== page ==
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What to Say About Inquiring for Job Employment

by Gina Scott, studioD

Potential employers analyze any information you give them as a job applicant. While it's good to be yourself, also be on the alert about what you say from the interview to the first day on the job. Making an inquiry about job employment takes place in many different settings. Having a game plan on how to present yourself in any situation can help you come off impressively from the start.

In Person

You may have an occasion to inquire about a job in person. You may meet someone at a party who works for a company you've been dying to interview for and need to come up with a good sell for yourself on the spot. When you apply for a job directly at a company's reception area, you are also inquiring about a job in person. You can say you are interested in the company's mission or product line. Since the person you're talking to can read your facial expressions, show enthusiasm and have some concrete reasons why you want to work for the company.

Formal Request

One of the most common ways to inquire about employment is through a formal request -- whether by email, phone call or typed letter. When you inquire about a job this way, you have more time to form your thoughts. Research the company where you are applying and justify how you are right for the position. Getting a referral from someone who works for the company is also a powerful way to lead with a formal request.

Cold Calling

You may be unsure if the company has any open positions when making an inquiry. In situations like these, you can either stop by the company, if it's appropriate, or send a formal request. However you choose to contact the company, say that you have been keeping up with the company's successes and their products. Ask if they are accepting any applications or about how you could go about applying for a position.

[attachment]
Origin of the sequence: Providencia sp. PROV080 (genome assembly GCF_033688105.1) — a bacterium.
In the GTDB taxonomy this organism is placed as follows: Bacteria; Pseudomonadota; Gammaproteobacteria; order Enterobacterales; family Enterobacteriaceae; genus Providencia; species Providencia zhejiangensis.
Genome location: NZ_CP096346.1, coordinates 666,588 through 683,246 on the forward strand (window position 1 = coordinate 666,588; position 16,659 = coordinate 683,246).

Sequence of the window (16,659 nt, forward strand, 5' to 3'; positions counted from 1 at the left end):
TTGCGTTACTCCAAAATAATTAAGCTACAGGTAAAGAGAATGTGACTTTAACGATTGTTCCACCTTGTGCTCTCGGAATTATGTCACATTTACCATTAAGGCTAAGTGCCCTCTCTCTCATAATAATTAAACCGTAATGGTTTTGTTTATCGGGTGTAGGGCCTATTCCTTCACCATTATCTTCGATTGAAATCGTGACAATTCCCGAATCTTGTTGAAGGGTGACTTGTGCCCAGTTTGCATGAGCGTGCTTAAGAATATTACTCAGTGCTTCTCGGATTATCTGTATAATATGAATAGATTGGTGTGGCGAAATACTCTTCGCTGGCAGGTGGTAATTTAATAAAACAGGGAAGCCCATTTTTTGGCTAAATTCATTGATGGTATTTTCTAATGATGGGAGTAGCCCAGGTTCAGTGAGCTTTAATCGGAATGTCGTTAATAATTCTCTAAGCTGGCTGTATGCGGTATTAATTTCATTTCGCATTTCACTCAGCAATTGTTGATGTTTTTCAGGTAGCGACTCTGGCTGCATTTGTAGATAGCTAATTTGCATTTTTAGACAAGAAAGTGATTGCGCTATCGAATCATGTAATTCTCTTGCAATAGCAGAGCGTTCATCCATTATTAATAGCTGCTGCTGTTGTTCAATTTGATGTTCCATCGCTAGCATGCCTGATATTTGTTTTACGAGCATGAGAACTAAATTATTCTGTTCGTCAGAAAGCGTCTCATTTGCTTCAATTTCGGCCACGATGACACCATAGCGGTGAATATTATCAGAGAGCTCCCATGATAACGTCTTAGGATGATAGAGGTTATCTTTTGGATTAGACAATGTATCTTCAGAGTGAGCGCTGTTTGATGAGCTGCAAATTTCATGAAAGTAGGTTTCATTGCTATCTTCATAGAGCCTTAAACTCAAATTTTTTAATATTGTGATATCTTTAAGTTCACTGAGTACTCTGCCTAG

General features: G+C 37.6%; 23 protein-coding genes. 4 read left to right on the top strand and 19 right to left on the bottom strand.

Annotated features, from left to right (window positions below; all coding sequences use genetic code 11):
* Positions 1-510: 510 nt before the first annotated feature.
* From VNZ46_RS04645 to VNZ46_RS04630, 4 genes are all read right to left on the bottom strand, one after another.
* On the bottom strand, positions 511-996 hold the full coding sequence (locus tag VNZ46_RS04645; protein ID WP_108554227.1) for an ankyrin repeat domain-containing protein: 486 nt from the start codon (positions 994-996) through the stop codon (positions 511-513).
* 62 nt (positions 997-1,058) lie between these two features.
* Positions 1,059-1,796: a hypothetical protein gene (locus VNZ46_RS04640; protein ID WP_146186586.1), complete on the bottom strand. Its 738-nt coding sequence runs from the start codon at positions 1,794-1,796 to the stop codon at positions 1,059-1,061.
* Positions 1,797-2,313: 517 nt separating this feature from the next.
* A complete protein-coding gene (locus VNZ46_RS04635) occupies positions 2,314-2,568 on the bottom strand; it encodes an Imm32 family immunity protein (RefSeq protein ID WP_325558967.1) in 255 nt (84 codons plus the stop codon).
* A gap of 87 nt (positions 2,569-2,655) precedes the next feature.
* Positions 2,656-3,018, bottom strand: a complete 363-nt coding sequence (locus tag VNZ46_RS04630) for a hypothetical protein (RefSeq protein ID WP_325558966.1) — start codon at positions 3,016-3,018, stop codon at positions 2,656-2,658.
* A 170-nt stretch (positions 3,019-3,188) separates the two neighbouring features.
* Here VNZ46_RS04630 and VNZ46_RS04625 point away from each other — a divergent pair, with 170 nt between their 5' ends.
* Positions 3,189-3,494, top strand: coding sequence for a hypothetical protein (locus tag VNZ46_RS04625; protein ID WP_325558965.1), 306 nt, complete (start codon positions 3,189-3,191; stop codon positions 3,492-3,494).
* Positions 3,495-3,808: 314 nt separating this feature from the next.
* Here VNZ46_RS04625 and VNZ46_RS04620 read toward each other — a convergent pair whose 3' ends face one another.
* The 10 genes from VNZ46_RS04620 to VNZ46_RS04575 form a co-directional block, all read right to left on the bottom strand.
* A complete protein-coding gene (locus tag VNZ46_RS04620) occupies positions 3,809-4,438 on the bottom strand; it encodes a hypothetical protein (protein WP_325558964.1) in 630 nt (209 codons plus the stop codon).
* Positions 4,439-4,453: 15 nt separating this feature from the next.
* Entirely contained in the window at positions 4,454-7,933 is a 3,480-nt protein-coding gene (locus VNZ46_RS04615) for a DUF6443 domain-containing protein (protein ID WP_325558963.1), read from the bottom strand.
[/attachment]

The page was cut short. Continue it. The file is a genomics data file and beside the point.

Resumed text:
During an Interview

Employers sometimes ask about why you are seeking employment during the interview. The interviewer may ask specifically why you're interested in working for that company. Carefully craft your answer to reflect having researched the organization, along with your personal motivations of seeking employment. If you're broke and you really need the money to survive, the interview is not the best time to reveal that kind of information. Rather, pump up the company and the reasons you want to work there.

About the Author

Based in the Midwest, Gina Scott has been writing professionally since 2008. She has worked in real estate since 2004 and has expertise in pop culture and health-related topics. She has also self-published a book on how to overcome chronic health conditions. Scott holds a Master of Arts in higher-education administration from Ball State University.

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